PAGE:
Procurement

How do you propose buying the service? Is it below single tender level? Is it on a framework? Whose? Why this company? SME? How is the service priced? What does it look like if we have 100 users, 1,000, 1,000,000?  How much is the fish!? How much is the chips!? Does the fish have chips!

Audience

Who is the audience for this site? Does the site need to be accessible? (the default answer is always yes) Multilingual? Global? Moderated? Will they expect a reply?

Technology

Is it new tech? Have we or someone we know used it before? Is it tech trial or a product trial? Are we locked in if we use it? How much training is needed to use it? To support it?

Purpose

The most important question of all – “What does success look like?” If you cannot answer that then give up now. I am always depressed at the number of events/projects I attend where people find that question hard to answer.

This list is not exhaustive and nor am I trying to put people off experimenting. We need to try and yes, we need sometimes to fail, if we are to learn. But I am well aware of my own failings around bright shiny baubles to recognise the need for an appropriate degree of rigour.

And now to get back to my own experimenting. Now, where did I leave that account manager?…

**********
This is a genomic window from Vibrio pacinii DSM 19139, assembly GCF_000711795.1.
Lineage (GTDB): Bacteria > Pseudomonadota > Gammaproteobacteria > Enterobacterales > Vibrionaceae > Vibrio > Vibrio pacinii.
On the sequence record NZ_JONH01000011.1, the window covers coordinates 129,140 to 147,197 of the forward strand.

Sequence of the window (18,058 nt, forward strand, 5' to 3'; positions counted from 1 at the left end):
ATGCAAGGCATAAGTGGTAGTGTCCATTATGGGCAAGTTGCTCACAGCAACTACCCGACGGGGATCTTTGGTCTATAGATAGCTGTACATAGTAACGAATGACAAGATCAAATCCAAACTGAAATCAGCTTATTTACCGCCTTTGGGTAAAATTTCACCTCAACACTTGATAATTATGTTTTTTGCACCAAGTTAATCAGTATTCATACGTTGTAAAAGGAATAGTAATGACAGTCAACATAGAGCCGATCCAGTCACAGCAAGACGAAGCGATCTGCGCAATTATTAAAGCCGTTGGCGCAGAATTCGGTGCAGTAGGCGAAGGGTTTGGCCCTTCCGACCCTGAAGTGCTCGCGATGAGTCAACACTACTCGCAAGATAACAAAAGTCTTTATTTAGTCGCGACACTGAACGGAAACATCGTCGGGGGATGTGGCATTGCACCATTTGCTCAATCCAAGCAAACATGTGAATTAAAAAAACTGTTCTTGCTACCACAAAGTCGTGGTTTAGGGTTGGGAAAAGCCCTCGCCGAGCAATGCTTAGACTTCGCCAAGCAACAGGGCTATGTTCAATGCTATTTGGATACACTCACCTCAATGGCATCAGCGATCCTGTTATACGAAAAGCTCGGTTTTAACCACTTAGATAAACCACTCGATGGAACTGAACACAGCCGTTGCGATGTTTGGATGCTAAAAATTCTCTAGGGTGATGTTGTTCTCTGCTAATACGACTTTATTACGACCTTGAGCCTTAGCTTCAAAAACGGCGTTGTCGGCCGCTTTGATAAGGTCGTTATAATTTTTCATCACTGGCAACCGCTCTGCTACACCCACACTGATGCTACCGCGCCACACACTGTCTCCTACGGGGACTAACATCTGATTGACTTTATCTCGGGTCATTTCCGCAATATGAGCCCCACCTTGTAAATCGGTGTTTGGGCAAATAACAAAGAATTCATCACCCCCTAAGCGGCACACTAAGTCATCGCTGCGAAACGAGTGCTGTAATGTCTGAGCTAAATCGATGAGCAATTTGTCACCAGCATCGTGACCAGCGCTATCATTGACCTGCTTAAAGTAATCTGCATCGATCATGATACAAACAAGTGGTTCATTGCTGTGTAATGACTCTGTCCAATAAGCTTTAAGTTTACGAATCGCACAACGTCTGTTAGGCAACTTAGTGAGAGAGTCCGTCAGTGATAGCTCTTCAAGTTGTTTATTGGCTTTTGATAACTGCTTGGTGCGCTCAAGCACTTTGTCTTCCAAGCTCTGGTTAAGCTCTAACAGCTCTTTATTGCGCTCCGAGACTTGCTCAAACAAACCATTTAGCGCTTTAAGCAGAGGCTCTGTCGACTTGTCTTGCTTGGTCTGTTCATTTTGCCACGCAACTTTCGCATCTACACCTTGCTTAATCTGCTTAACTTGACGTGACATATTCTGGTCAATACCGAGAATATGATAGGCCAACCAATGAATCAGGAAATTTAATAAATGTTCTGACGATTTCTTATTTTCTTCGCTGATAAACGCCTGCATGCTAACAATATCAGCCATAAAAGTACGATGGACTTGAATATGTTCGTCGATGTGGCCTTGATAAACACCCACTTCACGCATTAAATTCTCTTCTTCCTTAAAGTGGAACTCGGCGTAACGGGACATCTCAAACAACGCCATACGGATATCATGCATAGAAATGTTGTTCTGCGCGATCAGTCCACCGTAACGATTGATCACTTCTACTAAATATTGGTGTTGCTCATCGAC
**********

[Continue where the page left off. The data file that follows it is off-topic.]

Spreading tales like coffin nails

And no birds do sing

Someone asked me the other day why I was not on Twitter? I mumbled something about the fact that the last thing a fox needs is more sources of distraction.

But sitting in the Japanese takeaway waiting for my order I have had time to reflect.

As an outsider Twitter seems to do 4 things – it helps reduce the essential loneliness of existence and connects us with the rest of our species (which reminds me of Italo Calvino and Mr Palomar but that’s a fox distraction); it is a quick and easy way of broadcasting news and status to friends, assuming we have either news or friends; related to that it helps us socialise by allowing us to tell people which bar we are in; finally it acts as a web of connections, hares sit up and dart hither and thither and sometimes it’s a hare worth following.

All good things but again, as a fox, is the upside greater than the risk of vastly more shiny baubles cluttering my view and distracting me still further?

Hmm perhaps I should join but just go for a 140 character name?